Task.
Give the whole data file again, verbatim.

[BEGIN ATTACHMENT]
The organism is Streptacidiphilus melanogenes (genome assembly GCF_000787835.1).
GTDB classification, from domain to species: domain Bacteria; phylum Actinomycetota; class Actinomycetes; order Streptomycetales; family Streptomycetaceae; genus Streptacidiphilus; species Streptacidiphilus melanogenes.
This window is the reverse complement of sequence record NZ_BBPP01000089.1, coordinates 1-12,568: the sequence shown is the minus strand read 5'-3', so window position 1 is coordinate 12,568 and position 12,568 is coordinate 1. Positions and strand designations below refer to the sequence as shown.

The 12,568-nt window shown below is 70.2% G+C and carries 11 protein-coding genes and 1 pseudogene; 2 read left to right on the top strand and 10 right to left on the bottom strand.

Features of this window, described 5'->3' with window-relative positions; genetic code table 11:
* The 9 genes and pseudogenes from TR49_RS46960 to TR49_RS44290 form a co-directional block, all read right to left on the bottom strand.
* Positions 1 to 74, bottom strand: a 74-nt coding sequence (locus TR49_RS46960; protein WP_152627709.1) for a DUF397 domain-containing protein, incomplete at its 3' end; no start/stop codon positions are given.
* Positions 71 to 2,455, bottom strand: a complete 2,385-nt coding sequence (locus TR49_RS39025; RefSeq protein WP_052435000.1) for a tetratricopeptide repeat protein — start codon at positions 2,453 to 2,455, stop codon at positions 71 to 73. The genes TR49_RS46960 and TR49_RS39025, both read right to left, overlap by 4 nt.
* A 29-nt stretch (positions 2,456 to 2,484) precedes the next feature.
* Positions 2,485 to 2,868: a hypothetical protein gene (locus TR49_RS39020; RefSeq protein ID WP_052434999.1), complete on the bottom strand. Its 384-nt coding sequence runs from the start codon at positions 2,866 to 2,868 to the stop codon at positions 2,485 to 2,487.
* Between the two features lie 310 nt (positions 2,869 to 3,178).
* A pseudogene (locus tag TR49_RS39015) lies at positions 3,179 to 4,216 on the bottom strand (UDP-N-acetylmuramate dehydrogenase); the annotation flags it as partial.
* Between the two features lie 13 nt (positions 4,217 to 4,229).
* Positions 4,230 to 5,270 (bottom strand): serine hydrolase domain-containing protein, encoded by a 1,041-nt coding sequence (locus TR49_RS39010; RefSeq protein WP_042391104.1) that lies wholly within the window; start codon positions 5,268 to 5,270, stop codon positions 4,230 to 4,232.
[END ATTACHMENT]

The organism is Streptacidiphilus melanogenes (genome assembly GCF_000787835.1).
GTDB classification, from domain to species: domain Bacteria; phylum Actinomycetota; class Actinomycetes; order Streptomycetales; family Streptomycetaceae; genus Streptacidiphilus; species Streptacidiphilus melanogenes.
This window is the reverse complement of sequence record NZ_BBPP01000089.1, coordinates 1-12,568: the sequence shown is the minus strand read 5'-3', so window position 1 is coordinate 12,568 and position 12,568 is coordinate 1. Positions and strand designations below refer to the sequence as shown.

The 12,568-nt window shown below is 70.2% G+C and carries 11 protein-coding genes and 1 pseudogene; 2 read left to right on the top strand and 10 right to left on the bottom strand.

Features of this window, described 5'->3' with window-relative positions; genetic code table 11:
* The 9 genes and pseudogenes from TR49_RS46960 to TR49_RS44290 form a co-directional block, all read right to left on the bottom strand.
* Positions 1 to 74, bottom strand: a 74-nt coding sequence (locus TR49_RS46960; protein WP_152627709.1) for a DUF397 domain-containing protein, incomplete at its 3' end; no start/stop codon positions are given.
* Positions 71 to 2,455, bottom strand: a complete 2,385-nt coding sequence (locus TR49_RS39025; RefSeq protein WP_052435000.1) for a tetratricopeptide repeat protein — start codon at positions 2,453 to 2,455, stop codon at positions 71 to 73. The genes TR49_RS46960 and TR49_RS39025, both read right to left, overlap by 4 nt.
* A 29-nt stretch (positions 2,456 to 2,484) precedes the next feature.
* Positions 2,485 to 2,868: a hypothetical protein gene (locus TR49_RS39020; RefSeq protein ID WP_052434999.1), complete on the bottom strand. Its 384-nt coding sequence runs from the start codon at positions 2,866 to 2,868 to the stop codon at positions 2,485 to 2,487.
* Between the two features lie 310 nt (positions 2,869 to 3,178).
* A pseudogene (locus tag TR49_RS39015) lies at positions 3,179 to 4,216 on the bottom strand (UDP-N-acetylmuramate dehydrogenase); the annotation flags it as partial.
* Between the two features lie 13 nt (positions 4,217 to 4,229).
* Positions 4,230 to 5,270 (bottom strand): serine hydrolase domain-containing protein, encoded by a 1,041-nt coding sequence (locus TR49_RS39010; RefSeq protein WP_042391104.1) that lies wholly within the window; start codon positions 5,268 to 5,270, stop codon positions 4,230 to 4,232.